Sunday, February 23, 2014

TRANSPARENT Show Something New

Article first published as TRANSPARENT Show Something New on TheTVKing.

Recently, Amazon released several new pilots, and I've been working my way through the dramas and comedies, reviewing as I go. The fourth of the five on my list, Transparent, is the first one this year I've found something good to say about. It's a dramedy, leaning more towards the heavy side, about a father with a secret and his three grown children. How will they cope when they learn the news he's trying to work up the courage to deliver?

The patriarch of the family is Mort (Jeffrey Tambor, Arrested Development), a caring individual who doesn't understand how he could raise three such selfish kids. He finds it hard to open up because they don't seem to care, more concerned with who gets what when he starts giving out things. It's hard to imagine how the trio grew the way they are under Mort, unless Mort has changed significantly in ways the viewer has not been made privy to, or just didn't enforce discipline.

The problems the children face could stem more from their mother (Judith Light, Who's the Boss?). We don't see a lot of her in this pilot, despite being one of the five names on the 'Starring' card, but what we do see isn't all that likeable a woman, scolding her daughter and sort of steamrolling her current beau, even as she tries to make it seem the opposite.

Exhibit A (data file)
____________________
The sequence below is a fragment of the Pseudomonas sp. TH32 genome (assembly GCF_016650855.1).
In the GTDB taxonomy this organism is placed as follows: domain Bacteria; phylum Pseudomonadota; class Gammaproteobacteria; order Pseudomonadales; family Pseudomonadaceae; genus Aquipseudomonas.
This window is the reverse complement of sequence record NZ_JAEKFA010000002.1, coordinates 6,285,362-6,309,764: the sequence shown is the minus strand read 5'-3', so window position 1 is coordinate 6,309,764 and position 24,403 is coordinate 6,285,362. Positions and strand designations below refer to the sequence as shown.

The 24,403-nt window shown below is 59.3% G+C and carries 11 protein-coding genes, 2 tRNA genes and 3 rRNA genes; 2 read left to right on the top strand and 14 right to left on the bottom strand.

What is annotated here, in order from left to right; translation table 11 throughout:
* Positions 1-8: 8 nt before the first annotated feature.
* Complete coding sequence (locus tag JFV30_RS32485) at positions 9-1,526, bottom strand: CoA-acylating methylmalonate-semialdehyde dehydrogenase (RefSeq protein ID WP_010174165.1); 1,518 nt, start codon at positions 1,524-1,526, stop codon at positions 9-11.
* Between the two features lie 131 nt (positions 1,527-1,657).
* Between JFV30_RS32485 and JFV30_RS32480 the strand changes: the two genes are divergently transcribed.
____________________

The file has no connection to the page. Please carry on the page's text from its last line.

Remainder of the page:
At the center of the show are Mort's kids. Josh (Jay Duplass, The Mindy Project) is a music producer who sleeps with the various artists he manages, a horn dog who acts soulful. Ali (Gaby Hoffman, Girls) has no house and no steady job, and has decided to get her body into shape in the hopes that it will help her overall situation. Sarah (Amy Landecker, Dan in Real Life) has a nice home, husband (Rob Huebel, Childrens Hospital), and kids in the suburb, but is tempted to betray them when she runs into former girlfriend Tammy (Gillian Vigman, Suburgatory).

I'm not sure exactly where the story would go if ordered to series, but since the main cast comprises only the five main family members, no spouses or friends or anything, one assumes it will be a character study of the particular clan. They all have their secrets and flaws, and so much time could be spent exploring those, perhaps growing them into better people, but only after much trial and suffering. More than likely, they won't change much, but that works, too, seeing authentic reaction to real issues.

The tone is definitely HBO-esque, and not just because of nudity (which there is plenty of) or the cursing. It's got an indie-vibe, including in the music selection, not fitting into a typical structure or formula, meandering, in a good way, through seemingly only loosely connected threads. It's pretty dark, with few laughs to be found, but evokes plenty of feelings from the viewer.

Tambor, as usual, is excellent, bringing a quiet dignity to the role, and evoking sympathy in his plight. He is surrounded by other excellent performers who are much less sympathetic characters, so the burden of likability will be on his capable shoulders. While Tambor has shown range in the past, never being one-note, I did feel like I saw something new yet again from him in the episode, exposing some raw vulnerability, and it made me want to watch more.

With only one more pilot to go, Transparent is the only new Amazon premiere I've been able to solidly recommend so far this year. Check it out, available streaming on their website now.

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